TRIPOLI, Lebanon: Fighting raged Monday in the northern city of Tripoli between the rival neighborhoods of Jabal Mohsen and Bab al-Tabbaneh, raising the number of fatalities from clashes that erupted over the weekend to seven, security sources said.
The sources, who spoke on condition of anonymity, also said more than 20 people were wounded as a result of the clashes between Jabal Mohsen, residents of which support Syrian President Bashar Assad, and Bab al-Tabbaneh, which largely supports the uprising in Lebanon’s neighbor.
The Lebanese Army said in a statement that it by Monday afternoon it had taken control of most of the fighting fronts except for Talaat al-Omari, Souk al-Qameh and Souk al-Khodra.
The fighting is dispersed around Jabal Mohsen.
Army patrols entered the volatile Syria Street in Bab al-Tabbaneh after a meeting of several dignitaries and an Army officer at Future Movement MP Mohammad Kabbara’s residence ended with a call for the Army to restore order in the city.
Gunmen opened fire Sunday in the air after a fiery speech by Akkar Mufti Sheikh Ossama Rifai in Beirut during the funeral of police Brig. Gen. Wissam al-Hasan, killing a 15-year-old resident of Jabal Mohsen. The death of Rola Fakhro triggered the armed clashes between the rival neighborhoods.
Assad supporter Rifaat Eid, the head of the Arab Democratic Party, urged the Lebanese Army Monday to respond to the sources of fire and take control of the situation, the sources said.
The military was out en masse in Tripoli’s main Nour Square to prevent any possible escalation by Future Movement supporters who have set up at least 10 tents outside Prime Minister Najib Mikati’s residence.
The tents are part of a sit-in launched Sunday by Akkar MP Mouin Merhebi, a member of the Future parliamentary bloc.
The sit-in gained strength Monday, as supporters of Al-Jamaa al-Islamiya and partisans of former Tripoli MP Misbah al-Ahdab joined.
Merhebi told those participating in the sit-in that its main aim is to pressure Hezbollah to lay down its arms.
“We will continue this protest until we eliminate [Hezbollah’s] arms, and then force the government to resign,” he was quoted by a protester as saying.
Merhebi said more such sit-ins will be held in other areas across Lebanon.
“Former Prime Minister Saad Hariri had always demanded this government step down, but nothing was really done on the ground to achieve this goal. But following the assassination of Brig. Gen. Wissam al-Hasan, all security agencies under this government are now under Hezbollah’s control. This is a situation we cannot put up with,” Merhebi said.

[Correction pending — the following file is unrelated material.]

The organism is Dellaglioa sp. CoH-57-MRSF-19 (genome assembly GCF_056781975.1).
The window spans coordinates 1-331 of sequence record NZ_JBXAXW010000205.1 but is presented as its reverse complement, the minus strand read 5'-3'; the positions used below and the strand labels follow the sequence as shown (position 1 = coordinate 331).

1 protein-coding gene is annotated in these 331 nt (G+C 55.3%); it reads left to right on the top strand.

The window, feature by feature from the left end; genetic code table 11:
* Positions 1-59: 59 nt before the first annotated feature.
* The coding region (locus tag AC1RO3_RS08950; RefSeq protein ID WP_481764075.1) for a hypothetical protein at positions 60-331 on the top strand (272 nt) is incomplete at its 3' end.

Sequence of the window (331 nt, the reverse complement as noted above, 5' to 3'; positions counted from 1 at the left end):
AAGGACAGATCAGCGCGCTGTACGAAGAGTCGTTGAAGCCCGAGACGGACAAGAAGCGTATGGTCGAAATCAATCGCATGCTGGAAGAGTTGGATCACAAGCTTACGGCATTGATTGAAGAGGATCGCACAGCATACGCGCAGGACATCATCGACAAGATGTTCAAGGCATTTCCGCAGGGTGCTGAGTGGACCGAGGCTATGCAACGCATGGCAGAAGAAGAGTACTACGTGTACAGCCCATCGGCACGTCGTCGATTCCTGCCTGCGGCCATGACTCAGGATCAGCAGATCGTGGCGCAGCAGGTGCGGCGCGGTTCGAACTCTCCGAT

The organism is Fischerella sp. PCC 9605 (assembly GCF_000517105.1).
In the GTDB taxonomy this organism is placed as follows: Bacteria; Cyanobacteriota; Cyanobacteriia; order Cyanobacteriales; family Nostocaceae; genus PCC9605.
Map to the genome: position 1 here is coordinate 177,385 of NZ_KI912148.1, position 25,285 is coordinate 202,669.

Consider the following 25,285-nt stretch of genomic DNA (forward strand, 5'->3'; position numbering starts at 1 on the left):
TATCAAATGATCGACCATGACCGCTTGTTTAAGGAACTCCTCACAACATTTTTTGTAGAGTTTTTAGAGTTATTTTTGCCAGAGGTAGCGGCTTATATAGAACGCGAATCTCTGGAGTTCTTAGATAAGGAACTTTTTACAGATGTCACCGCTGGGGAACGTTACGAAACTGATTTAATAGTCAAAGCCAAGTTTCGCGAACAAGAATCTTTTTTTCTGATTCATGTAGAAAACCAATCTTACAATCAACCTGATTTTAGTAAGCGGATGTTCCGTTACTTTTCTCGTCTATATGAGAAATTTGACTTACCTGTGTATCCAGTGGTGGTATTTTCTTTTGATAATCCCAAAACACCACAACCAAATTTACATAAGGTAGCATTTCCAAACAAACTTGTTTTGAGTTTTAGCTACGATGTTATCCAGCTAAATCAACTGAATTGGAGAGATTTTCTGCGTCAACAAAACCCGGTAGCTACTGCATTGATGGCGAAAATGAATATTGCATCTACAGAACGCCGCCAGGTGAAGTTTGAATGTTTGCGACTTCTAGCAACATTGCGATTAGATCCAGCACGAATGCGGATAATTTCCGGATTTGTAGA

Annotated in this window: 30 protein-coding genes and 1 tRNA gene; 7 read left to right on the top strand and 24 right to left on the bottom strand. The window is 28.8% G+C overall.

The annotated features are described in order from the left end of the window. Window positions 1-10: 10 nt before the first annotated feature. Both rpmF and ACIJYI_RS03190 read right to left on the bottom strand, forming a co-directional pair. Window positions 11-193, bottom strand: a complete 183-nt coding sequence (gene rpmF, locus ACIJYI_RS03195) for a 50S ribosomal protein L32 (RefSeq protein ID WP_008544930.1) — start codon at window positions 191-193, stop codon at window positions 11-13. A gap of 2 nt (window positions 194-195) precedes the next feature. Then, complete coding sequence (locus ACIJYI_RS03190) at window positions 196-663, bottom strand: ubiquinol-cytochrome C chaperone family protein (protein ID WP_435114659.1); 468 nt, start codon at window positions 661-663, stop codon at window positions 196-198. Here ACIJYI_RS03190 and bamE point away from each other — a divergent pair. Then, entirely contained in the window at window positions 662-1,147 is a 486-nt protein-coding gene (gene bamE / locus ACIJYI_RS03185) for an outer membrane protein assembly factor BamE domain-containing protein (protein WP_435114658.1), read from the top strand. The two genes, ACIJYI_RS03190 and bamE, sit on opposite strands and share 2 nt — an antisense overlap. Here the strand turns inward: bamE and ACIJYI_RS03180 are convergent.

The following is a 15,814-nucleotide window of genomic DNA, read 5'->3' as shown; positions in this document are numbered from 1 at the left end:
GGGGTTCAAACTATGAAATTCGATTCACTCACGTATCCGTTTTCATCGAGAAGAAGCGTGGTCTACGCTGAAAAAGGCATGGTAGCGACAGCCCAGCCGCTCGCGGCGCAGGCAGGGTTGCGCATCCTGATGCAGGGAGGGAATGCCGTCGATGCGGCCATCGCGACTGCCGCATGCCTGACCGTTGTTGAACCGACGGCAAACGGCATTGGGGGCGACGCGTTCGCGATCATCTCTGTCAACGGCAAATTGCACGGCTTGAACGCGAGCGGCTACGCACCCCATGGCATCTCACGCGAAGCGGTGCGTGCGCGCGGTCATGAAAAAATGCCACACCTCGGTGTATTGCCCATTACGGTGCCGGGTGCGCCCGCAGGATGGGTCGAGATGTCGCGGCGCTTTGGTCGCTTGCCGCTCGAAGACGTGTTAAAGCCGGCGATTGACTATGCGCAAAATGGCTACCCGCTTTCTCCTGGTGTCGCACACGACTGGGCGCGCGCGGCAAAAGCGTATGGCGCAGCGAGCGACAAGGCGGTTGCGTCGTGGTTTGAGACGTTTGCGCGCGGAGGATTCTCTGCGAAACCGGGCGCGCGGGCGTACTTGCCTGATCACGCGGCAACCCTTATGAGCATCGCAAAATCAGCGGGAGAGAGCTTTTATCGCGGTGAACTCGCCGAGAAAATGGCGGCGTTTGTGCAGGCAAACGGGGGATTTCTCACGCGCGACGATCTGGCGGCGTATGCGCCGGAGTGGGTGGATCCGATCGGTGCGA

He criticized foreign ambassadors for voicing their support for Mikati:
“They are preventing the ousting of this government the same way they are preventing the fall of the Syrian regime. They do not know more than we do when it comes to our local affairs and we do not take instructions from anybody.”
U.N. Special Coordinator for Lebanon Derek Plumbly and the ambassadors of the five permanent members of the U.N. Security Council held an emergency meeting with President Michel Sleiman Monday.
Plumbly said after the meeting the current government should continue in order to preserve stability and security in Lebanon.
Earlier Monday, Merhebi took part in a meeting of the National Islamic Gathering at Kabbara’s residence.
The meeting was also attended by MPs Khaled al-Daher and Samir al-Jisr, officials from Al-Jamaa al-Islamiya and several clerics.
Speaking on behalf of the Gathering, Kabbara called on the Army and security forces to assume responsibility in preserving security, restricting the movement of militants, and restoring order to the city so that normal life could be resumed before Friday’s holiday.
Kabbara, reading a statement after the meeting, called for Mikati’s Cabinet to resign, and for the formation of a “salvation” government to protect the country and end the current situation.
“We will use all peaceful ways in Parliament to oust the government,” the MP said.
The statement urged the citizens of Tripoli to cooperate with the Army and security forces.
Brig. Gen. Amer al-Hasan, Army intelligence chief in the north, attended part of the meeting after which the Army deployed heavily in the city. It set up checkpoints in several areas, including on all roads leading to Nour Square on Tripoli’s southern entrance.
Youth and Sports Minister Faysal Karami, speaking from his residence in Tripoli, said that calls for civil disobedience are aimed against the city of Tripoli and its citizens.
“The call for civil disobedience is being imposed on the city and the residents. I am positive that the people of Tripoli will not support such a call,” the minister said.
Karami said the streets were full of militants who were firing random gunshots and terrorizing residents.